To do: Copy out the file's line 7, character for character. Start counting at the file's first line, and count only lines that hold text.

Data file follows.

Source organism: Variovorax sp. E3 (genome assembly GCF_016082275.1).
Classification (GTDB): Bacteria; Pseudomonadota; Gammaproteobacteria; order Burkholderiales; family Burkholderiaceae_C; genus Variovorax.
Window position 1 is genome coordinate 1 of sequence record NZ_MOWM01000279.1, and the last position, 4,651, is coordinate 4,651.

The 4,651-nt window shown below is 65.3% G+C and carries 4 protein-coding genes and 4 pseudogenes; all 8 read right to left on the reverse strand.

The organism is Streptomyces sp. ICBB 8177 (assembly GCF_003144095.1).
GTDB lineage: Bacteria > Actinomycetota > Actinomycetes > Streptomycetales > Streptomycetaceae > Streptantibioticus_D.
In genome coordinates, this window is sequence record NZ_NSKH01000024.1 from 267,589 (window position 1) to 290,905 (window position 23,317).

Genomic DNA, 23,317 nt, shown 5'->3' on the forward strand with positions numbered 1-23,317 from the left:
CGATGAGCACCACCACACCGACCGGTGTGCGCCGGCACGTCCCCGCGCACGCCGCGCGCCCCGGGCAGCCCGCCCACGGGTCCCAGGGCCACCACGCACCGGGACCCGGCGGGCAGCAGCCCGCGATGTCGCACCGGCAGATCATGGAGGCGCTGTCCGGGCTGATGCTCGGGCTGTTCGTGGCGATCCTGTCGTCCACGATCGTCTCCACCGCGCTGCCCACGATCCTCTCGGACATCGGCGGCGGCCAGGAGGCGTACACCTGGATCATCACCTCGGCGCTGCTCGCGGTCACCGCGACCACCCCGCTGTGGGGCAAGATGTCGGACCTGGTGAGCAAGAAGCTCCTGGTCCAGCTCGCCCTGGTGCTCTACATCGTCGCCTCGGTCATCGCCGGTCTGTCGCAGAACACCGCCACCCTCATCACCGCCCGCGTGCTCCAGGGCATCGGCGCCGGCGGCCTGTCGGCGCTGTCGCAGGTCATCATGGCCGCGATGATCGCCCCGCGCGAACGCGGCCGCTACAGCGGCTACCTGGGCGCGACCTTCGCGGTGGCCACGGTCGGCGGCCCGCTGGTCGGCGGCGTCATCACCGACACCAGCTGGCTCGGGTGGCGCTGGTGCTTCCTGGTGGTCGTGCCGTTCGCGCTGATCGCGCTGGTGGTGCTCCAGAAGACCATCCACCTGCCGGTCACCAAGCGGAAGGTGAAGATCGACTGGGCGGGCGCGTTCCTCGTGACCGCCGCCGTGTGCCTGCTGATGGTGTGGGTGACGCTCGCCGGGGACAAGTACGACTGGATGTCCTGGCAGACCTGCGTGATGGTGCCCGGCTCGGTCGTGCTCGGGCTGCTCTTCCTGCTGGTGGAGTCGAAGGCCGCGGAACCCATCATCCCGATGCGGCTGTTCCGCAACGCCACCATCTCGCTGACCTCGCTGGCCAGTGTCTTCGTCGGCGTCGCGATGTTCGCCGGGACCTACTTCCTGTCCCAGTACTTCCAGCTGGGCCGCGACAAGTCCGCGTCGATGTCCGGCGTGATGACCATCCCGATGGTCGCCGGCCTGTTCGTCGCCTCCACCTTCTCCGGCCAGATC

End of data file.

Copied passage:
In genome coordinates, this window is sequence record NZ_NSKH01000024.1 from 267,589 (window position 1) to 290,905 (window position 23,317).